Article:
-From The Wonders of the Invisible World, by Cotton & Increase Mather, 1693

In the passage above, taken from a text by two rather notorious witch-hunters in Colonial history, there are a couple of things well worth noting.  First, there’s a good broad reference to the famous witch-bottle, about which there are plenty of theories.  Generally a witch-bottle is a glass or ceramic jar filled with pins, nails, bits of iron and glass, and other unpleasant things.  Urine is then added to the bottle (depending on who you talk to, it may be one’s own urine or the urine of a “target;” some modern witches use spit instead of urine).  The bottle is the buried, again depending on the lore you find, in either one’s yard or far, far away from one’s home.  It then acts to tear apart any harmful spells or spirits that come against the bottle’s creator, or in some cases it may cause a particular wicked witch physical torment, thereby revealing her.  I tend to go with the protective interpretation of it, and the burial on my own property.  In that way it works sort of like a “ward” to me.  But I could go on forever about witch-bottles, and might spend some time on a future podcast discussing them.  For now, their existence in Colonial New England is enough to go forward.  The second point of interest in this passage is the reference to the “White healing Witch” near the end of the entry.  This relates back to the Cunning Folk of Merry Olde England, who were known to repel the spells and works of “Black and Bloody” witches (their “repelling” power earned them the nickname “pellars” or “pellers,”  a term which is sometimes used by modern Wiccans as a derogatory epithet).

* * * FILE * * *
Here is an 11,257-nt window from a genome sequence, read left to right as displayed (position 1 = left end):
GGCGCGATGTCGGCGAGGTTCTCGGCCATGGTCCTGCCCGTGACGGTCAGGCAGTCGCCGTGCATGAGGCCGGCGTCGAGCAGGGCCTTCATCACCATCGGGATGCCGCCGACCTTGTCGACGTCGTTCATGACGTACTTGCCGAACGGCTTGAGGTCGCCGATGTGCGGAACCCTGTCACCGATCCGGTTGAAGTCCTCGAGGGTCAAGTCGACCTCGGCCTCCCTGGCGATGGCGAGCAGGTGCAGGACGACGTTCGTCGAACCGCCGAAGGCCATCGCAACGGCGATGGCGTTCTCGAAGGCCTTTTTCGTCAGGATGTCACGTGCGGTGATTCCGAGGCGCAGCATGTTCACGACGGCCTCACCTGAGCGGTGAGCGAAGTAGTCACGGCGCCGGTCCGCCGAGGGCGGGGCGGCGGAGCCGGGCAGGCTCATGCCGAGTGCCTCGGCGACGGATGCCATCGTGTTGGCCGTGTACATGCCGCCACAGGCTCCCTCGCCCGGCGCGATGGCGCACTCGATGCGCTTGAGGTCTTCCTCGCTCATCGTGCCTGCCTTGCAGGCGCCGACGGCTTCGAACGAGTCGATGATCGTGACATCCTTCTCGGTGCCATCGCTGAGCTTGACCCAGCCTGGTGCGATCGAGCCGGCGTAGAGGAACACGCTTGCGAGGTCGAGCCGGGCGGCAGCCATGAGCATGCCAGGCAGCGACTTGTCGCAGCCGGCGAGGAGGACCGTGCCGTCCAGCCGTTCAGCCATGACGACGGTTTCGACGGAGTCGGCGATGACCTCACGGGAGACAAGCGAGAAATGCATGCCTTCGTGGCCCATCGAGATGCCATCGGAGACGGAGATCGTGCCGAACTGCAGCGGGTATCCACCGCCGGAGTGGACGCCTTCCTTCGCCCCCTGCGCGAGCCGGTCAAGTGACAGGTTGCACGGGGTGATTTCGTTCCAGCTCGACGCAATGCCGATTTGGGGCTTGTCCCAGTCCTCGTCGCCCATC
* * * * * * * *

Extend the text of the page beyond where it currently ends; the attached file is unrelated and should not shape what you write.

Next, let’s look at some of the charms used in rural New England pre-20th century:

“For generations back the Gloucester [Rhode Island] farmers have believed in wizardry.  They will do much of their work only during the full of the moon.  Otherwise they would expect to die or have very bad luck.  Planting must not be done until the signs of the zodiac are propitious, and gardens must never be plowed on Fridays.  Even a tooth must not be pulled unless the stars are right; if it is, it will come hard and cause great suffering.